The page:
The first box held a plastic sac of pancake mix. The next box held the eggs, a hundred or so in all. Gail found the sausage links on plastic-wrapped Styrofoam trays in a refrigerated storage room. And even though a very real part of her wanted to curl up in there—to rest her head on a pork rump and wait for death—she didn’t. She swept the sausages into her arms, the cold meat kissing firm against her chest, and she carried on.

There, Gail thought, once she’d lain everything on the counter. Here was what she needed to make breakfast-dinner—the raw materials. Pancakes, sausages, eggs.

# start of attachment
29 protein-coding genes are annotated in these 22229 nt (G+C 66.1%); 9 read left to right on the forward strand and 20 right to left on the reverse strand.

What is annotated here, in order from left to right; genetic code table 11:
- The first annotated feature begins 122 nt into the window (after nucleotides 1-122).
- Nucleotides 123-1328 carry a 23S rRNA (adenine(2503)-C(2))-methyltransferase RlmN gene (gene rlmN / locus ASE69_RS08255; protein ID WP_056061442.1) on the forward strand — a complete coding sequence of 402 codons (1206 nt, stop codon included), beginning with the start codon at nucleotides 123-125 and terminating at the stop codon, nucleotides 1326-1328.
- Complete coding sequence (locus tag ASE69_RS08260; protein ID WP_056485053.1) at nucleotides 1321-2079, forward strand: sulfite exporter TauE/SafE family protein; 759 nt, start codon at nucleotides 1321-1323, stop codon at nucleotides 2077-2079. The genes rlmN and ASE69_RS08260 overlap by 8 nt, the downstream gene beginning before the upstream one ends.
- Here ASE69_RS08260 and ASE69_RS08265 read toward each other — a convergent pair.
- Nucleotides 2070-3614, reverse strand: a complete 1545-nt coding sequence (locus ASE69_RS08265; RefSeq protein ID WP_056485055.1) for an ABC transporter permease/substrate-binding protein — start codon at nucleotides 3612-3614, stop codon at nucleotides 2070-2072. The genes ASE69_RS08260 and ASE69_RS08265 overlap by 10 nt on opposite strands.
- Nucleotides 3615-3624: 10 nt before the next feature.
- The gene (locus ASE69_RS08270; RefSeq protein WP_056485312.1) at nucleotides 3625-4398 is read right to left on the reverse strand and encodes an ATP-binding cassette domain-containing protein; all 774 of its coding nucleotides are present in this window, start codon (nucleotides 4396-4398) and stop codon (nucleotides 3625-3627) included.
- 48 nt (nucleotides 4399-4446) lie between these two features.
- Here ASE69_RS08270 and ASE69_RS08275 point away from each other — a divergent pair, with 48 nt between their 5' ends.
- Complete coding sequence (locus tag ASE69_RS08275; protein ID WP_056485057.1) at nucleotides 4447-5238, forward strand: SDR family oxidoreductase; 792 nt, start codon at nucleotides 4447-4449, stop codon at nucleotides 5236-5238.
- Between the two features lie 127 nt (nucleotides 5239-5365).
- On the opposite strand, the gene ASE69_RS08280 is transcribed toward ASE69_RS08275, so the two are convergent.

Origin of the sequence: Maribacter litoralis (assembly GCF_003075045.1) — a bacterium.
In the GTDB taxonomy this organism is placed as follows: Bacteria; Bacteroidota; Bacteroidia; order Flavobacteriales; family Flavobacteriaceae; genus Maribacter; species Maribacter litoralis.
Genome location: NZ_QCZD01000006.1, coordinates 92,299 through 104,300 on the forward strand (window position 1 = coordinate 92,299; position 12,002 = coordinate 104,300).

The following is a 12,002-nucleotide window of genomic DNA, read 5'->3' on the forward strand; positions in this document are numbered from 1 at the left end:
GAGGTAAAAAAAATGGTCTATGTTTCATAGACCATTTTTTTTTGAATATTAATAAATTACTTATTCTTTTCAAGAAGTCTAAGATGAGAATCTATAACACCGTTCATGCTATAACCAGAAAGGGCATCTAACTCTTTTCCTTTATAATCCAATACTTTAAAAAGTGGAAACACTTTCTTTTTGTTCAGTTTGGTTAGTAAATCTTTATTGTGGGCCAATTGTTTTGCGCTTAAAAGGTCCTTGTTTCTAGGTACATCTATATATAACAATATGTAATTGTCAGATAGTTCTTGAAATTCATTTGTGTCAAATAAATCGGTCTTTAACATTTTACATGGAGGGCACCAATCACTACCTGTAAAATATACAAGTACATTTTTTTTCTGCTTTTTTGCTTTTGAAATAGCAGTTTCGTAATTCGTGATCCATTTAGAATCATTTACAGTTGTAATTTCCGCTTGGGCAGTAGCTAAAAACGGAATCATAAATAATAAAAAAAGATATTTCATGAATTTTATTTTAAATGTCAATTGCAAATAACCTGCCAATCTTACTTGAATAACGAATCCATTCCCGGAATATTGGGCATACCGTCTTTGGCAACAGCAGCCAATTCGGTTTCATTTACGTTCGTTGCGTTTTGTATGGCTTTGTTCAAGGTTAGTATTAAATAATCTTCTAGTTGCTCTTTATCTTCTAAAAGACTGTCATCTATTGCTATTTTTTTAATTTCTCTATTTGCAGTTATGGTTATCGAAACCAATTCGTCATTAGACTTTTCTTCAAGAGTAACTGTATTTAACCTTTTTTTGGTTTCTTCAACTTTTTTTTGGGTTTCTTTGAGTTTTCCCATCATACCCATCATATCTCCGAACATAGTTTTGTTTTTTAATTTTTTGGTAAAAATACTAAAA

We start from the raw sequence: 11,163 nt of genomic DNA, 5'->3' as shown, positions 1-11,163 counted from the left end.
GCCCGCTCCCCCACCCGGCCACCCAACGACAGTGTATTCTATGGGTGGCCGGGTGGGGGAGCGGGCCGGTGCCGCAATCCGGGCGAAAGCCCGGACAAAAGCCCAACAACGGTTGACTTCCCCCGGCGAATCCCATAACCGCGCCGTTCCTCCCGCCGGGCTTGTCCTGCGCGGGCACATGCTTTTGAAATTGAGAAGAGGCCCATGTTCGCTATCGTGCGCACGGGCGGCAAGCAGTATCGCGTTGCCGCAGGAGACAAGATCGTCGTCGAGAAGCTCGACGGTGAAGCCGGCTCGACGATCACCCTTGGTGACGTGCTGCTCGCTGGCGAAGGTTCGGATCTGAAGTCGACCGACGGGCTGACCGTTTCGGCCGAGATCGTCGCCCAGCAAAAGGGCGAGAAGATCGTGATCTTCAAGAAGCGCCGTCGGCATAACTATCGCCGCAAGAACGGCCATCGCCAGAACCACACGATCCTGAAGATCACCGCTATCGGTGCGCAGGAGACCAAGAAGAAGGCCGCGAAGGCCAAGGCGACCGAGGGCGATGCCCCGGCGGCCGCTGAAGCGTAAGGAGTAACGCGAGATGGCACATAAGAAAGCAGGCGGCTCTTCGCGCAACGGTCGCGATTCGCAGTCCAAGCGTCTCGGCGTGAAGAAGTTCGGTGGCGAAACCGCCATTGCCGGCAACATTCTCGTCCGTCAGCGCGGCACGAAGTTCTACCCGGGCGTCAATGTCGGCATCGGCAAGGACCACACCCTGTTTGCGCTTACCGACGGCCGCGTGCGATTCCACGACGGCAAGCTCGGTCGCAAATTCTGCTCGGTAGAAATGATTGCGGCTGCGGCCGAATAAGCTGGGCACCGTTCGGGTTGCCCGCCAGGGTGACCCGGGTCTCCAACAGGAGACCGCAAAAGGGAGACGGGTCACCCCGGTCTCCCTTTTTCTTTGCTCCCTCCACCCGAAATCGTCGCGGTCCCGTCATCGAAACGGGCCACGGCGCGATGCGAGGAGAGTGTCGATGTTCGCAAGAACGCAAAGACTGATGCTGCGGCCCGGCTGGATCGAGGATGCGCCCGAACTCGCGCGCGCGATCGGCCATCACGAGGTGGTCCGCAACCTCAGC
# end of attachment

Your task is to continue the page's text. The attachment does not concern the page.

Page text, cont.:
There were no instructions on the pancake box—only the address for a company in New Jersey—so Gail dug a spaghetti pot out of a drawer, spooned in some powder, and added water. Bingo: silty brown pancake batter. Now all she needed was an apparatus on which to cook it.

Beside the meat slicer was a griddle. Gail turned one of the knobs and brought her hand near the smooth metal surface, testing her hypothesis that it would get hot. Which it did! She pumped her fist in the air. She was a fucking genius!

The jug of vegetable oil was so big Gail needed two hands to carry it. A few glugs onto the griddle, and she was ready to work. Pancakes on the left, sausages on the right. Despite her best attempts to keep things tidy, batter and grease spewed up into the air and congealed in her bangs. She didn’t care. This was happening. She was doing it. More than that, she was doing it well. Thank God. Thank Zeus!